Okra can also be confused with Cannabis sativa, primarily because of the similarities between the leaves of the two plants. Both can look similar from a distance. Okra and cannabis share broad green, palmate-style leaves and can grow fairly tall.
These similarities have led to some newsworthy misunderstandings: During a helicopter flyover, the Georgia State Patrol caught a glimpse of an okra plot and dispatched officers to undertake a raid. Upon realizing the crop was okra and not cannabis, the State Patrol Captain had to apologize. Had the task force looked more closely at the crop in question, they would have realized they had a gumbo ingredient on their hands rather than a banned substance.
Okra has large white or yellow flowers, while weed plants have small green or purple buds and flowers. Cannabis plants have up to eleven leaflets, while an okra plant has a maximum of seven lobes. Okra is also distinguishable by the large green pods that grow on mature plants.
6. Cassava (Manihot esculenta)
Cassava, also known as yuca or manioc, is a woody shrub from South America. The starchy roots of the plant provide an excellent source of carbohydrates and are used in countries such as Brazil to make flour, bread, and other items.
Manihot esculenta looks like cannabis as both have large leaves with an unmistakable palmate shape. However, the marijuana leaf is divided into separate leaflets, while the leaves of M. esculenta are lobed but not divided. Moreover, cassava leaves have smooth edges, unlike the jagged, serrated-looking edge of marijuana leaves.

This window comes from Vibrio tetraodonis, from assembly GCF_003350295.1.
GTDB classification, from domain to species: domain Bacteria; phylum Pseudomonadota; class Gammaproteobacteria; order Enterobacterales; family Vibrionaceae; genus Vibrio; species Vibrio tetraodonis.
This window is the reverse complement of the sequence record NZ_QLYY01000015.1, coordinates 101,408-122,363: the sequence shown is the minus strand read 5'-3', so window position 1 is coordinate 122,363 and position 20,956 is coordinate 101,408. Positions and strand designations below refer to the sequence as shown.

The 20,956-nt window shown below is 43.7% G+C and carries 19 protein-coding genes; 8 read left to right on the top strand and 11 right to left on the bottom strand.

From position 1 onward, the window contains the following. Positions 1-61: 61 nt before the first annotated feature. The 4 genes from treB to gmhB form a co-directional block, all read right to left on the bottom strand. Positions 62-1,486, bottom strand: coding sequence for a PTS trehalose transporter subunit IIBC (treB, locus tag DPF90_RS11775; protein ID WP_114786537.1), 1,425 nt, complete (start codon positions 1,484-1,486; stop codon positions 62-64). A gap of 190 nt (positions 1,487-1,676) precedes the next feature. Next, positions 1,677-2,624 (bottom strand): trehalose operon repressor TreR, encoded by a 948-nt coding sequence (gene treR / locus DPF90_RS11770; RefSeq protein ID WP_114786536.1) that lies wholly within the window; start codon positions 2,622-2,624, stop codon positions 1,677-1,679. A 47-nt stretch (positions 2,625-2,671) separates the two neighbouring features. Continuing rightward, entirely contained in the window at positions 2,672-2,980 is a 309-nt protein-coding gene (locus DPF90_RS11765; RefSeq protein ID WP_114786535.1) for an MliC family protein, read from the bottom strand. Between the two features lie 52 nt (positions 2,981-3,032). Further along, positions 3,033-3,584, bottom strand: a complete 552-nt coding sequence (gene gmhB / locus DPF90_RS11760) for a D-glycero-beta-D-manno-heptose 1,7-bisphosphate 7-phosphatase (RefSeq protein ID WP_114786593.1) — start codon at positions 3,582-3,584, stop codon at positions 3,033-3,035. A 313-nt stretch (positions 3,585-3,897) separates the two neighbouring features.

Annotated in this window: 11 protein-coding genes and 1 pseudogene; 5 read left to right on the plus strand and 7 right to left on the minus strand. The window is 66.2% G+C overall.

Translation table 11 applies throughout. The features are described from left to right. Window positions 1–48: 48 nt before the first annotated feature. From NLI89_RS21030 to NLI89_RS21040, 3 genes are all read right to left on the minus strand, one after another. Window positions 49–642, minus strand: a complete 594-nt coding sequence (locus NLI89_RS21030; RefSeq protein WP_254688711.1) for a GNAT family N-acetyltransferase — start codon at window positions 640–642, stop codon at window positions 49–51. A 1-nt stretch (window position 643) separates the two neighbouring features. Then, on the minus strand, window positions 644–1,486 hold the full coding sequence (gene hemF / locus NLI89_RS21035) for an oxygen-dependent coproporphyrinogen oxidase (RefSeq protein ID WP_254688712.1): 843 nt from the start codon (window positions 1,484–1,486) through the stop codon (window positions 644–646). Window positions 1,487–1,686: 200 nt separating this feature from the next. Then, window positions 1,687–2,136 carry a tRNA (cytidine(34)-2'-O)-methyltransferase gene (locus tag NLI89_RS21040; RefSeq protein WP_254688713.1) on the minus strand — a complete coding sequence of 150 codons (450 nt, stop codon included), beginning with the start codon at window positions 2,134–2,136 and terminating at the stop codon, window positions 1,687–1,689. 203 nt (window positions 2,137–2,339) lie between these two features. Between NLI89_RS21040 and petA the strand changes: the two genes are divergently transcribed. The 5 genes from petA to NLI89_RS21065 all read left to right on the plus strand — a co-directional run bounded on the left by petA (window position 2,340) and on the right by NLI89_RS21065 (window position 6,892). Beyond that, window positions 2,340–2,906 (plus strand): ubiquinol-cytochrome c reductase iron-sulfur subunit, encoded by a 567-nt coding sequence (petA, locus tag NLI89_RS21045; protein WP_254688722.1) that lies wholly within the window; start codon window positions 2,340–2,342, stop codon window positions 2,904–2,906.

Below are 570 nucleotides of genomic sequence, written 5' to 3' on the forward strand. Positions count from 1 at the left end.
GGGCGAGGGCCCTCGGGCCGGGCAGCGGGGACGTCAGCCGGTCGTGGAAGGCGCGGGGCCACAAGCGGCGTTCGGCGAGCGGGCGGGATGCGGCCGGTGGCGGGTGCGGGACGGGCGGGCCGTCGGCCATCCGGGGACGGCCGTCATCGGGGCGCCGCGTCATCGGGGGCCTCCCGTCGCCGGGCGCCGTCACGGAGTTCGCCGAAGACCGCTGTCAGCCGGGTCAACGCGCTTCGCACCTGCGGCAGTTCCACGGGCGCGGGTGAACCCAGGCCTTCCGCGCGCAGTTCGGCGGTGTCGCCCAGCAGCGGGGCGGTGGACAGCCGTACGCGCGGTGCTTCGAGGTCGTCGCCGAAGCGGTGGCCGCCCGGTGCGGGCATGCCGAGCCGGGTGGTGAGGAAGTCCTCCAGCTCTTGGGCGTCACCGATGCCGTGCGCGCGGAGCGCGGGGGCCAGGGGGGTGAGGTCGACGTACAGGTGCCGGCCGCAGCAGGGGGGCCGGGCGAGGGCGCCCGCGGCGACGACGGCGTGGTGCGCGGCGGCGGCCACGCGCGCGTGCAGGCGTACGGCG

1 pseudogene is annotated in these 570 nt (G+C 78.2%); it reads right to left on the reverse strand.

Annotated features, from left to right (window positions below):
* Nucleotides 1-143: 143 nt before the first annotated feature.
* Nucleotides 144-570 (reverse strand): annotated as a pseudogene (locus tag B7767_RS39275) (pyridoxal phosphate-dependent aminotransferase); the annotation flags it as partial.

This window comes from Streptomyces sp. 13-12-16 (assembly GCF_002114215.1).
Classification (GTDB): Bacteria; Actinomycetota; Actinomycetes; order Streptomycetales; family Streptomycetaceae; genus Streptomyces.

Like okra, cassava plants also exude a viscous, white latex when damaged, while cannabis does not. Both cannabis and cassava lack flowers with petals; however, the sepals of the cassava plant are colorful and conspicuous, while the sepals of the cannabis plant are green-white and less noticeable.
7. Spider Flower (Cleome hassleriana)
Cleome is an edible plant that grows wild throughout North America. This weed of sorts is celebrated for its ability to attract beneficial insects. The plant has also been used medicinally by First Nations peoples as a poultice for wounds.
When fully mature and blossoming, the spider flower bears little resemblance to cannabis with its masses of soft pink flowers. However, when the plant is still growing, it has a remarkably similar appearance to weed due to its long, spiky leaves. Both species have palmately compound leaves with leaflets attached separately at the base. The two plants also share toothed or serrated leaf margins, with the surface of the leaves dotted with hairs.
There are several ways, however, to differentiate cleome from cannabis. The toothed edge of the cleome leaf is much less obvious than that of the marijuana leaf. The surface of cleome leaflets and their petioles are clothed with glandular hairs that produce a rank, musky, or skunky odor when crushed. The cannabis leaf, however, has a far more subtle scent (unlike marijuana buds, which smell very skunky). Lastly, cleome produces some prickles, while cannabis produces none.